in

The Charlotte Hornets: A Quick Season Preview

LaMelo Ball, Gordon Hayward, and the offseason that was in the Queen City

Thank you once again for joining me here at Sports Obsessive. Today, I’m going to run through the Charlotte Hornets offseason moves and provide a quick preview of the upcoming 20-21 NBA season. Without further ado, lets get into it.

2019-2020 Charlotte Hornets

23-42 (9th in the Eastern Conference), Off Rtg. 106.3(27th), Def Rtg. 113.3 (24th)

Offseason Recap

2020 NBA Draft: LaMelo Ball (#3 pick), Vernon Carey Jr. (#32 pick), Nick Richards (#42 Pick), Grant Riller (#56 Pick)

Free Agency/Trades: Gordan Hayward (sign and trade, 4yrs 120 million), Bismack Biyombo (re-sign 1 yr 3.5 million)

Draft analysis

Charlotte entered draft night fully prepared to package the necessary assets in order to move up to number one and secure LaMelo Ball. The fact that they were able to select the closest thing to a consensus top player by doing nothing more than simply staying put, makes them one of the clear winners of draft night. LaMelo gives the Hornets an aspirational figure and potentially in the long run an identity. Sure, they’ll likely be more downs than ups as Ball develops but Charlotte fans will be grateful to finally have a roller coaster worth riding.

In an effort to self-correct or perhaps just to keep up appearances, M.J. went with two blue-blood big men with the 32nd and 42nd picks. Vernon Carey Jr. (32nd pick) was a big-time back to the basket, strength-based finisher. Also, a rebounder in his one year at Duke and at 6’10, 270 he’ll remain a physical presence at the next level. The problem is without an unexpected developmental trajectory I’m not sure Carey Jr. will ever offer more than matchup dependent, 2nd or 3rd, drop big who is relegated to the dunker spot on offense. Richards (42nd pick) has the physical tools to be a neutral to positive defender but he will need to continue to improve his technique and awareness. He did make strides in his Junior year at Kentucky. Offensively, Richards does run the floor well and put pressure on the rim. I suppose the logic of the front office was to get two bites at the apple in the hopes of developing at least one rotation level big on a good contract, with both Cody Zeller and Bismack Biyombo will be unrestricted free agents next summer.

Grant Riller

Finally, we come to the 56th pick Grant Riller, who the Hornets have signed to a two-way contract. I would expect Riller to see minutes for Charlotte this year and not just because of the increased uncertainty that comes with conducting a season during a plague. I had Riller at 20 on my 2020 big board, just behind players like Josh Green and Malachi Flynn and right ahead of R.J Hampton and Xavier Tillman. The reasoning was simply, that despite his cited “weaknesses” ( principally his age, 23 and the level of competition he faced at Charleston) Riller had the most fully realized offensive scoring package of any guard in the draft and he showed it night after night with high usage, all while opposing coaches schemed to stop him and him alone. If the Hornets choose, or Maik Monk chooses for them, Riller should be able to give the Hornets 4th Guard minutes before the year is out.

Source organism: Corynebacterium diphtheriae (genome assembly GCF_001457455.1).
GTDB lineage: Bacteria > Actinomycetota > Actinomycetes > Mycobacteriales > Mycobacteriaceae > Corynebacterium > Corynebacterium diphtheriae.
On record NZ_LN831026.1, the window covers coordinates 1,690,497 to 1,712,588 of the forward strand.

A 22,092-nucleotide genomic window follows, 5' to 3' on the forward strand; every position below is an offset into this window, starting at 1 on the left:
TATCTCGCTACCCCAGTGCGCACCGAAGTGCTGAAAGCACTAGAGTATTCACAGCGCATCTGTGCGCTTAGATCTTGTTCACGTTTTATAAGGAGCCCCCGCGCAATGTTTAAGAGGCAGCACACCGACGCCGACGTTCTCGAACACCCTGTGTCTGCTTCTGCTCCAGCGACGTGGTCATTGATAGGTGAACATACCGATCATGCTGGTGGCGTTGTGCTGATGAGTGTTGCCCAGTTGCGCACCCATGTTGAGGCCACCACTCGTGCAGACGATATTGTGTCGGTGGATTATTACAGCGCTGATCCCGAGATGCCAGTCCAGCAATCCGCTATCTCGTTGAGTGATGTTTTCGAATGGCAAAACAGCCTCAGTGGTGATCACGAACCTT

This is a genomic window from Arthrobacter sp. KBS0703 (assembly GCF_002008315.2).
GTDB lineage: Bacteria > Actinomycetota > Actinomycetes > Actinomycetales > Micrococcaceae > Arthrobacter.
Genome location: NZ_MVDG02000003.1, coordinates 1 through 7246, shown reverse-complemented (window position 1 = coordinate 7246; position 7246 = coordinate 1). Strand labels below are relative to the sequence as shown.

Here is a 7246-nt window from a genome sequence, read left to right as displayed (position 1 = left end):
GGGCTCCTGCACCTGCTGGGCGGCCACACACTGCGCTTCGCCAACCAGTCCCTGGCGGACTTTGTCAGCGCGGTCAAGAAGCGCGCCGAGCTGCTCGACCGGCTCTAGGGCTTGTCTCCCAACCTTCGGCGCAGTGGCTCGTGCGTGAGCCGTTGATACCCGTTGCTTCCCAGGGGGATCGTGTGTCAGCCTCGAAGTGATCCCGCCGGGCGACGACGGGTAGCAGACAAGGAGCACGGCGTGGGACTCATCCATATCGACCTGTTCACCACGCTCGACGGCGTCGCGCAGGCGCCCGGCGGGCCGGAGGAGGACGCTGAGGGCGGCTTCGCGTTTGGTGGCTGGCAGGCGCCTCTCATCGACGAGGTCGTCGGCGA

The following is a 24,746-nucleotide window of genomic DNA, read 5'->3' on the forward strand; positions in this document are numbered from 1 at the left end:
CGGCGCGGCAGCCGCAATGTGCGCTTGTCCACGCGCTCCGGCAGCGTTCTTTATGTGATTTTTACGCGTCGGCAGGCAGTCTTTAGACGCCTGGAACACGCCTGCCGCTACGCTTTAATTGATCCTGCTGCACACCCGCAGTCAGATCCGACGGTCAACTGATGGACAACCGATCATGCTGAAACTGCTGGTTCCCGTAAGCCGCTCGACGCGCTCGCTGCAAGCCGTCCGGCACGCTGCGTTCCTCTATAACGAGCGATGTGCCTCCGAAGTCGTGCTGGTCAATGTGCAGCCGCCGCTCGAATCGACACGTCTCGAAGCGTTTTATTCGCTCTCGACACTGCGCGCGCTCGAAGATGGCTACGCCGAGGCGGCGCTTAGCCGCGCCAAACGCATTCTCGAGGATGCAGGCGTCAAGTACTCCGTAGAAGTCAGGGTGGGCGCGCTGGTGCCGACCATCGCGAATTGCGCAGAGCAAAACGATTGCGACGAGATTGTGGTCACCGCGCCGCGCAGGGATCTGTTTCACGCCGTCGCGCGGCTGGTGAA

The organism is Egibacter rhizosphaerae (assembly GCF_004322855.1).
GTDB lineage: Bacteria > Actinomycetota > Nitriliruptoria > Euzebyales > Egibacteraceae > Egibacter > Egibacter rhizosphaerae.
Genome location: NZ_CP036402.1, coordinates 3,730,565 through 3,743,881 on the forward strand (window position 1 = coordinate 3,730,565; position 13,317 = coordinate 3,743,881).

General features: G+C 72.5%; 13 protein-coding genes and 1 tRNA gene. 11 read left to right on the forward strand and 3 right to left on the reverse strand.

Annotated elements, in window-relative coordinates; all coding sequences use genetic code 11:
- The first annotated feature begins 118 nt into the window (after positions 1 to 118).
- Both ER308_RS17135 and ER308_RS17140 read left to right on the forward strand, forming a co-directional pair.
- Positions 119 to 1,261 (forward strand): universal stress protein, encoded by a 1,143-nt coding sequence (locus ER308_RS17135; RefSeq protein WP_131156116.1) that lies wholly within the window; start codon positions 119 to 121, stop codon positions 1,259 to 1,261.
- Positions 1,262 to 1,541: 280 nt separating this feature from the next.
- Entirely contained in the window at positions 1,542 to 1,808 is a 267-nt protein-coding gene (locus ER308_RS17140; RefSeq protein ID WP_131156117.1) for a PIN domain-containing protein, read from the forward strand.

Gordon Hayward

The Hornets seem absolutely determined to give somebody 120 million dollars. Sure, they just were forced to waive Nicolas Batum, the last recipient of the Charlotte mid-career stimulus package but that doesn’t necessarily make the Gordon signing a mistake. Unlike with Batum, the Hornets actually find themselves in a good position to overpay. Cody Zeller will come off the books at year’s end leaving Charlotte with a cap sheet full of rookie and team-friendly deals. Also, unlike Batum, Hayward will be the Hornet’s best player, whose versatility and steady playmaking to give the coaching staff confidence to experiment. Gordon can be your stretch four, your jumbo playmaker, your leading scorer, and most importantly for this young Hornets team a safety net beneath the high wire act of LaMelo’s development.

What To Watch For Early

The pieces are in place for second-year coach James Borrego to confidently open the offense up, as he should be able to chart rotations that keep at least one quality passer on the floor at all times. Devonte’ Graham and Terry Rozier fit easily into their more natural roles as score-first guards. While Graham, in theory, should really benefit from of year of heavy, above his head usage if he’s able to find a rhythm as an off-ball/tertiary playmaker alongside Ball.

The Hayward signing might have grabbed the headlines during free agency but the real storyline in Charlotte will be internal development. Miles Bridges and P.J Washington stand to gain the most from Ball and Hayward’s playmaking, as both have shown intriguing potential as pick n’ roll/pop partners. Will we see more Bridges at the four and P.J at the five next season? Borrego will likely start the season with Cody Zeller reprising his role as starting center, but how the Hornets close games and what contexts fuel those line-up decisions will be something to watch for early on in the season.

What do you think? Drop a reply in our comments section below and let me know!

Written by Shay Youngblood

Shay lives in New Orleans and writes about Basketball and other American arts.

One Comment

Leave a Reply

Leave a Reply

Your email address will not be published. Required fields are marked *

Bruiser Brody

Bruiser Brody: The Last Outlaw

Atlanta Hawks guard, Trae Young awaits a high-five

The Atlanta Hawks: A Quick Season Preview